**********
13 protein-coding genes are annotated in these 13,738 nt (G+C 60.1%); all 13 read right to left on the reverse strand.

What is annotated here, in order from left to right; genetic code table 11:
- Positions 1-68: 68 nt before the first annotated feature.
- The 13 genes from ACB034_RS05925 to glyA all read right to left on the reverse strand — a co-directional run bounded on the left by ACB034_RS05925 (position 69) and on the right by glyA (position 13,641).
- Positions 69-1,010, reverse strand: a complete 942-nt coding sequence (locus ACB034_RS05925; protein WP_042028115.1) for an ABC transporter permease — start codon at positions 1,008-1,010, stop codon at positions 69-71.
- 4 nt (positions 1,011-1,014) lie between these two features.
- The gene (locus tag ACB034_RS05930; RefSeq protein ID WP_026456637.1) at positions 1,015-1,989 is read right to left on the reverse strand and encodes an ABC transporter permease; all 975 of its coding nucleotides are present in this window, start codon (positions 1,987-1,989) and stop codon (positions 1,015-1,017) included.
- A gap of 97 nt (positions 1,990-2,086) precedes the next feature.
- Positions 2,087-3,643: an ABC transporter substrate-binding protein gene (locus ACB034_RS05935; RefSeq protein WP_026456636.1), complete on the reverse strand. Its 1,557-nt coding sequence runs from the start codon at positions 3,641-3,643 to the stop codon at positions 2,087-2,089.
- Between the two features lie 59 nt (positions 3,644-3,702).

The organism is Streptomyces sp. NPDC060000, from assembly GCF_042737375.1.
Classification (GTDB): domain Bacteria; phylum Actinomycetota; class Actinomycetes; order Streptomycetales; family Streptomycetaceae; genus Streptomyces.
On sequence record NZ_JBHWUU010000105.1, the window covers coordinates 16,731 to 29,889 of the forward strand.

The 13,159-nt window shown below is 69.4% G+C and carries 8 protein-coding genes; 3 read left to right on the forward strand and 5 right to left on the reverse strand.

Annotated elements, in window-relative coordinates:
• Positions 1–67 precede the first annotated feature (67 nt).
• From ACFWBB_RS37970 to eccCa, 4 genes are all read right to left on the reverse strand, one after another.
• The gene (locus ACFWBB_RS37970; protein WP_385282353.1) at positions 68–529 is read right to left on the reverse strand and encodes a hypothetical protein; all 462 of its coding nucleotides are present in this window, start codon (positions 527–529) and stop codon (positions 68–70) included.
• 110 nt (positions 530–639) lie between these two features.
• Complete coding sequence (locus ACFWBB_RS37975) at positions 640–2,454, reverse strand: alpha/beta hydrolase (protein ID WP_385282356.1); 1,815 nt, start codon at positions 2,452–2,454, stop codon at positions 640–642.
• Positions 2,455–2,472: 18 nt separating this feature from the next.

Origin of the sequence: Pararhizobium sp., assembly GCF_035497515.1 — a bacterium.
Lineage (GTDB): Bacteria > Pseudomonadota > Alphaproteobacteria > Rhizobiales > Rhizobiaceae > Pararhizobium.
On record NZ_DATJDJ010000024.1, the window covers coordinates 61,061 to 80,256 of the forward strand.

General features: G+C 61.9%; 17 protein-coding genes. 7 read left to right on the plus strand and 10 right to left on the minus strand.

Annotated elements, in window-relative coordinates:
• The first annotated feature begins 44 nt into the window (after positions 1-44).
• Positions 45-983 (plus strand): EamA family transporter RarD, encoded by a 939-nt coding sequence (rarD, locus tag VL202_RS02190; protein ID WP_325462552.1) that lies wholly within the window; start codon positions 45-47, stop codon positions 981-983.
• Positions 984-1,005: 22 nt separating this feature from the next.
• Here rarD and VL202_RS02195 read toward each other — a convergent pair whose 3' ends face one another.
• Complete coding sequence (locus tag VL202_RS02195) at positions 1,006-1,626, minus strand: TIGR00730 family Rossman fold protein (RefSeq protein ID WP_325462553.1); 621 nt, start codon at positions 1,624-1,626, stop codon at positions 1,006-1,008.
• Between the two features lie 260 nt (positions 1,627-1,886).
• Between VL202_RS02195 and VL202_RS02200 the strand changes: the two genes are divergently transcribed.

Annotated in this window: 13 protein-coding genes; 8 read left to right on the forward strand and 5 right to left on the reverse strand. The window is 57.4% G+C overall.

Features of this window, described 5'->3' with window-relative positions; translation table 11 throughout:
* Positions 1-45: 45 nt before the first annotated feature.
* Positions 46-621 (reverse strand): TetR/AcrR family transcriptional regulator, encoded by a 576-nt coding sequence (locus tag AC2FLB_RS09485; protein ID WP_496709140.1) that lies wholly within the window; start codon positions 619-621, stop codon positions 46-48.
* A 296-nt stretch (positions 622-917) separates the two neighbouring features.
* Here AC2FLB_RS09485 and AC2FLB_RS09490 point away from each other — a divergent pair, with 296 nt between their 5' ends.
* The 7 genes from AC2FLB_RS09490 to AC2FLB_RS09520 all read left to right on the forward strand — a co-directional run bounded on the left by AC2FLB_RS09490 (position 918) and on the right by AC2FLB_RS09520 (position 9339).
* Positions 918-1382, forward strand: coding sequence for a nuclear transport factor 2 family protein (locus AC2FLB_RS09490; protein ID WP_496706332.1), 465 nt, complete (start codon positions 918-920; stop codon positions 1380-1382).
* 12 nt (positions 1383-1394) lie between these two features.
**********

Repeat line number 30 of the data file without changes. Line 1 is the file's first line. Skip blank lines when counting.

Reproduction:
• Here rarD and VL202_RS02195 read toward each other — a convergent pair whose 3' ends face one another.